Effect of diabetes on caregiver burden in an observational study of individuals with Alzheimer's disease

Jeremie Lebrec, Haya Ascher-Svanum, Yun Fei Chen, Catherine Reed, Kristin Kahle-Wrobleski, Ann Marie Hake, Joel Raskin, Ebrahim Naderali, Dara Schuster, Robert J. Heine, David M. Kendall

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6 Scopus citations


Background: The burden on caregivers of patients with Alzheimer's disease (AD) is associated with the patient's functional status and may also be influenced by chronic comorbid medical conditions, such as diabetes. This post-hoc exploratory analysis assessed whether comorbid diabetes in patients with AD affects caregiver burden, and whether caregivers with diabetes experience greater burden than caregivers without diabetes. Caregiver and patient healthcare resource use (HCRU) were also assessed. Methods: Baseline data from the GERAS observational study of patients with AD and their caregivers (both n = 1495) in France, Germany and the UK were analyzed. Caregiver burden was assessed using the Zarit Burden Interview (ZBI). Caregiver time on activities of daily living (ADL: basic ADL; instrumental ADL, iADL) and supervision (hours/month), and caregiver and patient HCRU (outpatient visits, emergency room visits, nights hospitalized) were assessed using the Resource Utilization in Dementia instrument for the month before the baseline visit. Regression analyses were adjusted for relevant covariates. Time on supervision and basic ADL was analyzed using zero-inflated negative binomial regression. Results: Caregivers of patients with diabetes (n = 188) were younger and more likely to be female (both p < 0.05), compared with caregivers of patients without diabetes (n = 1307). Analyses showed caregivers of patients with diabetes spent significantly more time on iADL (+16 %; p = 0.03; increases were also observed for basic ADL and total caregiver time but did not reach statistical significance) and had a trend towards increased ZBI score. Patients with diabetes had a 63 % increase in the odds of requiring supervision versus those without diabetes (p = 0.01). Caregiver and patient HCRU did not differ according to patient diabetes. Caregivers with diabetes (n = 127) did not differ from those without diabetes (n = 1367) regarding burden/time, but caregivers with diabetes had a 91 % increase in the odds of having outpatient visits (p = 0.01). Conclusions: This cross-sectional analysis found caregiver time on iADL and supervision was higher for caregivers of patients with AD and diabetes versus without diabetes, while HCRU was unaffected by patient diabetes. Longitudinal analyses assessing change in caregiver burden over time by patient diabetes status may help clarify the cumulative impact of diabetes and AD dementia on caregiver burden.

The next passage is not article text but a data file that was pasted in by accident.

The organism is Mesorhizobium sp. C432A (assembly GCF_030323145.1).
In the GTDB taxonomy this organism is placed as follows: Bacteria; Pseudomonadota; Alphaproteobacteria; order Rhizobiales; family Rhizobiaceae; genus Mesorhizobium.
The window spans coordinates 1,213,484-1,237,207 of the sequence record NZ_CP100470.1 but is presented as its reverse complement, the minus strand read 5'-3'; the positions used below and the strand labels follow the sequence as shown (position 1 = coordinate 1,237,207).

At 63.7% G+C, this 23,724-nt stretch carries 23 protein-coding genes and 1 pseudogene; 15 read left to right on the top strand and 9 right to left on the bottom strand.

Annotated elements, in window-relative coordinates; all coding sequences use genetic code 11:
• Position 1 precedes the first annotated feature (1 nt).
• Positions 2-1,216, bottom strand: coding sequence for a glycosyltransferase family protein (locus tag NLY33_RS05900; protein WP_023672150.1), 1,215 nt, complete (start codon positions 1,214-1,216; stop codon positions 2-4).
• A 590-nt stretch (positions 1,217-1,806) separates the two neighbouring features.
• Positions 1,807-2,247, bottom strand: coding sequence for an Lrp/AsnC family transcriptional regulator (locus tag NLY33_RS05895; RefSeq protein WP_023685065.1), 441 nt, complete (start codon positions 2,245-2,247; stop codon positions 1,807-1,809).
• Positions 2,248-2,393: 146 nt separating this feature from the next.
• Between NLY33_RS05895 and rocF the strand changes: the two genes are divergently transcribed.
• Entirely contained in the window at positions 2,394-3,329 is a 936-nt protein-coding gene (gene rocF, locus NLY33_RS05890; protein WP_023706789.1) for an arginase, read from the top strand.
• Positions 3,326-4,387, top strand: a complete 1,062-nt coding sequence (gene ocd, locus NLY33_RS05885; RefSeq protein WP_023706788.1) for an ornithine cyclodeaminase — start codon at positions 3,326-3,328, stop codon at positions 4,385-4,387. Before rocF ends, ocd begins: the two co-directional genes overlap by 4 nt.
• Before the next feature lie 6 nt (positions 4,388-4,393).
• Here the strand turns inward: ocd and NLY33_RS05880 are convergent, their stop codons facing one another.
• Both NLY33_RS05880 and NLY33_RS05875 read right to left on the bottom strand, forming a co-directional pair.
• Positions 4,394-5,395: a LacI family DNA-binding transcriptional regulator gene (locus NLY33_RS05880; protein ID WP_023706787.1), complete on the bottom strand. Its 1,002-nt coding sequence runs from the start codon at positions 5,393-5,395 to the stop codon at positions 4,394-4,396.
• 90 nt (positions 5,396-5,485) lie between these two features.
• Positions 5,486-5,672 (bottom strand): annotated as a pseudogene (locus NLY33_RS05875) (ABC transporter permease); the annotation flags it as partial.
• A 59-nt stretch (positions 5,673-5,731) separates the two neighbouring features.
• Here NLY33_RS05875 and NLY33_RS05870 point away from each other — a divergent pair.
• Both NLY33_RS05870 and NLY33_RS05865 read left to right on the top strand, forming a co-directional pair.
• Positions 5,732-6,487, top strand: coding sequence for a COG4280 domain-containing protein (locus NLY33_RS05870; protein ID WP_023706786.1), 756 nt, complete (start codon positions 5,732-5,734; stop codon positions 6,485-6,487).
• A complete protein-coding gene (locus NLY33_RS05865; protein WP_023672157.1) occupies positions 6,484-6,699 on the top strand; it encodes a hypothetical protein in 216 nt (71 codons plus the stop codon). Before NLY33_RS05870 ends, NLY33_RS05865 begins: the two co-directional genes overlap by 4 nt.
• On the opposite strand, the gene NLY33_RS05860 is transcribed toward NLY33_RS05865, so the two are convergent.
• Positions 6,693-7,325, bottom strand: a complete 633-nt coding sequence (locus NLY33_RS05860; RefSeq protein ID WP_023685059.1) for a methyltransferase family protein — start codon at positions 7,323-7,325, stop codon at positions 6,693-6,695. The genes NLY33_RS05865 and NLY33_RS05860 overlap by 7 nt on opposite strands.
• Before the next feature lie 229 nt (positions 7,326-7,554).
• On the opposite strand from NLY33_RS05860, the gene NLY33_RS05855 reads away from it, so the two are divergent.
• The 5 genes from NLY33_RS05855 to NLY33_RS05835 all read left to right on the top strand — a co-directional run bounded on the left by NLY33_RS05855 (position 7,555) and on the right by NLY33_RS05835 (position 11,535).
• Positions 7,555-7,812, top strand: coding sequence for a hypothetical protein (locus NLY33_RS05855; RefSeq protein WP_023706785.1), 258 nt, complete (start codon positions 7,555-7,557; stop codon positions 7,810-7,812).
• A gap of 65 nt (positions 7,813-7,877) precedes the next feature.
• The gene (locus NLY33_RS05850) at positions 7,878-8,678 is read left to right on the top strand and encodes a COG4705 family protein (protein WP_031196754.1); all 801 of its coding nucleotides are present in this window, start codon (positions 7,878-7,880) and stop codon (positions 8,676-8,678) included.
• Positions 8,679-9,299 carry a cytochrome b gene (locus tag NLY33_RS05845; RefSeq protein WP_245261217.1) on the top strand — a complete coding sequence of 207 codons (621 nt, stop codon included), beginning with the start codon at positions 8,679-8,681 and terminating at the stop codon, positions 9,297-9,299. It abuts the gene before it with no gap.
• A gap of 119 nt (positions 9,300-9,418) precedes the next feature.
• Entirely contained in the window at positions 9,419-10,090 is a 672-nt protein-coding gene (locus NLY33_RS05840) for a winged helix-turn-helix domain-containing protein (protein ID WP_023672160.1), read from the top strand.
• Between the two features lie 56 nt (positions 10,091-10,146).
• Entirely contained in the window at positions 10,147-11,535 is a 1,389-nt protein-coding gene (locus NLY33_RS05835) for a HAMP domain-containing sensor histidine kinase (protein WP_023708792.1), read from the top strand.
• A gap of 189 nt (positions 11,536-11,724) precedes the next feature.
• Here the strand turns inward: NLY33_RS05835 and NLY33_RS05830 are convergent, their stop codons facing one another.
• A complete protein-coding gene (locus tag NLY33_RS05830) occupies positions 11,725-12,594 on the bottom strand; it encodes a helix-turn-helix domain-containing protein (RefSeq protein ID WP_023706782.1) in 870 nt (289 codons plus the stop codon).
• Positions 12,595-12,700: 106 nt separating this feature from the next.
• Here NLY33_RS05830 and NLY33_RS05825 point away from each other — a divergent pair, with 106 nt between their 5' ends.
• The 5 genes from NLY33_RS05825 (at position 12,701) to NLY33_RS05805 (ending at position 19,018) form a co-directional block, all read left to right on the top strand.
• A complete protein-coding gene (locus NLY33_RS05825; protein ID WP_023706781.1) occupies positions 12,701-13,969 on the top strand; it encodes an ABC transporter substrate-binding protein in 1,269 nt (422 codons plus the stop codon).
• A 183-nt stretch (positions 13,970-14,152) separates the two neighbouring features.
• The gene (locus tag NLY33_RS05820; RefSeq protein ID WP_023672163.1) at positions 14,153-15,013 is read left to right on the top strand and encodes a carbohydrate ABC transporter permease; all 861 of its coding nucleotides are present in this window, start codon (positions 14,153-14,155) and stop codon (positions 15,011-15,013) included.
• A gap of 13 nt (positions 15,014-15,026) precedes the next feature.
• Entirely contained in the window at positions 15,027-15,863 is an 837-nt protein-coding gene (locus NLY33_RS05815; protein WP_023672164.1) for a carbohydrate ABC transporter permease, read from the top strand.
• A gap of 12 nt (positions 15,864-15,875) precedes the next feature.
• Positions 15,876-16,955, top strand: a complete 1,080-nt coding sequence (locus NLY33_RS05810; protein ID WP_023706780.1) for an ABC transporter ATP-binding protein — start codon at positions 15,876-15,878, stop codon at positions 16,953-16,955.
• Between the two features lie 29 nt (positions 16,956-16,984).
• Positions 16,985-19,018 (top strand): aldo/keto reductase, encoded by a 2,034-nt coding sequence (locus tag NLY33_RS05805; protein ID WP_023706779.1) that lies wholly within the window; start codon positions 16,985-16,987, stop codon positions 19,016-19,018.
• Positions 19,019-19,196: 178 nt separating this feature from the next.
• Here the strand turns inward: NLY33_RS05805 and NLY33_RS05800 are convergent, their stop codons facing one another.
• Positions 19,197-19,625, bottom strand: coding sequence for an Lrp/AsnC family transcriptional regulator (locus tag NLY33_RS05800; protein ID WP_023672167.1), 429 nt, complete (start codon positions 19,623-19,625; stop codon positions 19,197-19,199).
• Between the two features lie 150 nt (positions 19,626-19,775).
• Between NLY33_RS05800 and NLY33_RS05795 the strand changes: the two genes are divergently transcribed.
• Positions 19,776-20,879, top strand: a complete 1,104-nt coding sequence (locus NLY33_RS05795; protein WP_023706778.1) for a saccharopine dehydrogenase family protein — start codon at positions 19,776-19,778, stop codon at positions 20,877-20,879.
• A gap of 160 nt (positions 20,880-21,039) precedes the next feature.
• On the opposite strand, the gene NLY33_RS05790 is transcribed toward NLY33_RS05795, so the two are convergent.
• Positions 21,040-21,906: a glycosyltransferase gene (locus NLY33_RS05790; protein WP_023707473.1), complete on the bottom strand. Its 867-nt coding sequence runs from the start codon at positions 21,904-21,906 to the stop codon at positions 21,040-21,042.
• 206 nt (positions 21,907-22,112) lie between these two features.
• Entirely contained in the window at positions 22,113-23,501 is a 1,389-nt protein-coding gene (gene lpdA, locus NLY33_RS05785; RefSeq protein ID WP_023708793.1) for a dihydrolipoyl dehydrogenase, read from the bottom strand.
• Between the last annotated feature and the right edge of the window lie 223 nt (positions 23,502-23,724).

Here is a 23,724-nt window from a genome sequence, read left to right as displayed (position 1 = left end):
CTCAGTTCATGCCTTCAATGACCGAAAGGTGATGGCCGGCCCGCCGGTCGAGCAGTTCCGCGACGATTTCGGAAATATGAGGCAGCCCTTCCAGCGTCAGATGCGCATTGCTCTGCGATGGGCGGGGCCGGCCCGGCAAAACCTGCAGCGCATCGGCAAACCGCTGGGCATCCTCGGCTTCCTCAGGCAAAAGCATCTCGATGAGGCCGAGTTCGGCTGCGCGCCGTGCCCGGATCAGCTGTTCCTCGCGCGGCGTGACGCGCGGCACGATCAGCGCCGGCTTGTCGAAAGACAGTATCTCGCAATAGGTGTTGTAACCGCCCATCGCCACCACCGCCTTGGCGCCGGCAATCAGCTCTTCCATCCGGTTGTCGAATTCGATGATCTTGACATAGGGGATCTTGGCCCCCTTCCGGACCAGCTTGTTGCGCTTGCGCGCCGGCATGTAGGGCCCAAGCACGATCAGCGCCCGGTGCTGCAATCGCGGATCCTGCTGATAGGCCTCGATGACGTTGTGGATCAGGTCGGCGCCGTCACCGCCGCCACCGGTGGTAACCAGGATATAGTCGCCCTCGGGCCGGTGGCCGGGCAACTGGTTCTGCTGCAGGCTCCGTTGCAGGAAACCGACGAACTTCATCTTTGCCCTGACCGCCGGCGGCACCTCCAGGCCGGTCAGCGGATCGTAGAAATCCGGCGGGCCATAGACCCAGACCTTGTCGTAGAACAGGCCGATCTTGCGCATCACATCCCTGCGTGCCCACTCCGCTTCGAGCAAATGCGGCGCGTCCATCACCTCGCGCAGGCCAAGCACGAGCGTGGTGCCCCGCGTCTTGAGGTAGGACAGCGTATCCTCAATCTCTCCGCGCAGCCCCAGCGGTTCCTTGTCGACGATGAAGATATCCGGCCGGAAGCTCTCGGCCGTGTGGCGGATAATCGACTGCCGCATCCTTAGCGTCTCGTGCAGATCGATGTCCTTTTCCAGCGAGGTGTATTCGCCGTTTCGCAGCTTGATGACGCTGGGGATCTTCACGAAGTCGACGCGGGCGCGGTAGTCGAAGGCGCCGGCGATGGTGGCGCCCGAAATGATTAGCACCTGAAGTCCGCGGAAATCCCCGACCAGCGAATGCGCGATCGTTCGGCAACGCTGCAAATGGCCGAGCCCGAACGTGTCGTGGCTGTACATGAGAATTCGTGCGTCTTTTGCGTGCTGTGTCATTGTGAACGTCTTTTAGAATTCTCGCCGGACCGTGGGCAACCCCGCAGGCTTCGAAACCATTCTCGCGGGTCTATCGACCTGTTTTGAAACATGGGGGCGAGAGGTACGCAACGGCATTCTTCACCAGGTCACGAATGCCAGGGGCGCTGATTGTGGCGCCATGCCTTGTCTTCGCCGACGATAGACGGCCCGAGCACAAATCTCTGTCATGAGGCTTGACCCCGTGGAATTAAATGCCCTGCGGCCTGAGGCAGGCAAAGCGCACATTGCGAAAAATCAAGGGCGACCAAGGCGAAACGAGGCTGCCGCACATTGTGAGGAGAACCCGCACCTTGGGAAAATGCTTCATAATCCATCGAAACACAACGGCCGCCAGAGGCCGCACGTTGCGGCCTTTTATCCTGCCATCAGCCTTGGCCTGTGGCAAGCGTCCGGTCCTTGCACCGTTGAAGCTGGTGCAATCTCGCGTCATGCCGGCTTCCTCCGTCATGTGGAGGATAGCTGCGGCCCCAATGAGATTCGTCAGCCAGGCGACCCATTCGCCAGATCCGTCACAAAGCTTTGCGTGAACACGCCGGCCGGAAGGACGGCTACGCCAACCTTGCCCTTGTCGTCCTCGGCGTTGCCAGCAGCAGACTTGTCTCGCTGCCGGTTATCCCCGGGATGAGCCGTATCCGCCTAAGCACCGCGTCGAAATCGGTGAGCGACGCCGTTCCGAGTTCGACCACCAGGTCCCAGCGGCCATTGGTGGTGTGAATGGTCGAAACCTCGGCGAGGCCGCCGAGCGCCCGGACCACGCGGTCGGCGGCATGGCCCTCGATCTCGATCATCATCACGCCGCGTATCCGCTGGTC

Original languageEnglish (US)
Article number93
JournalBMC Geriatrics
Issue number1
StatePublished - May 3 2016


  • Activities of daily living
  • Alzheimer's disease
  • Caregiver burden
  • Diabetes
  • Healthcare resource use
  • Observational study
  • Supervision

ASJC Scopus subject areas

  • Geriatrics and Gerontology

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    Lebrec, J., Ascher-Svanum, H., Chen, Y. F., Reed, C., Kahle-Wrobleski, K., Hake, A. M., Raskin, J., Naderali, E., Schuster, D., Heine, R. J., & Kendall, D. M. (2016). Effect of diabetes on caregiver burden in an observational study of individuals with Alzheimer's disease. BMC Geriatrics, 16(1), [93]. https://doi.org/10.1186/s12877-016-0264-8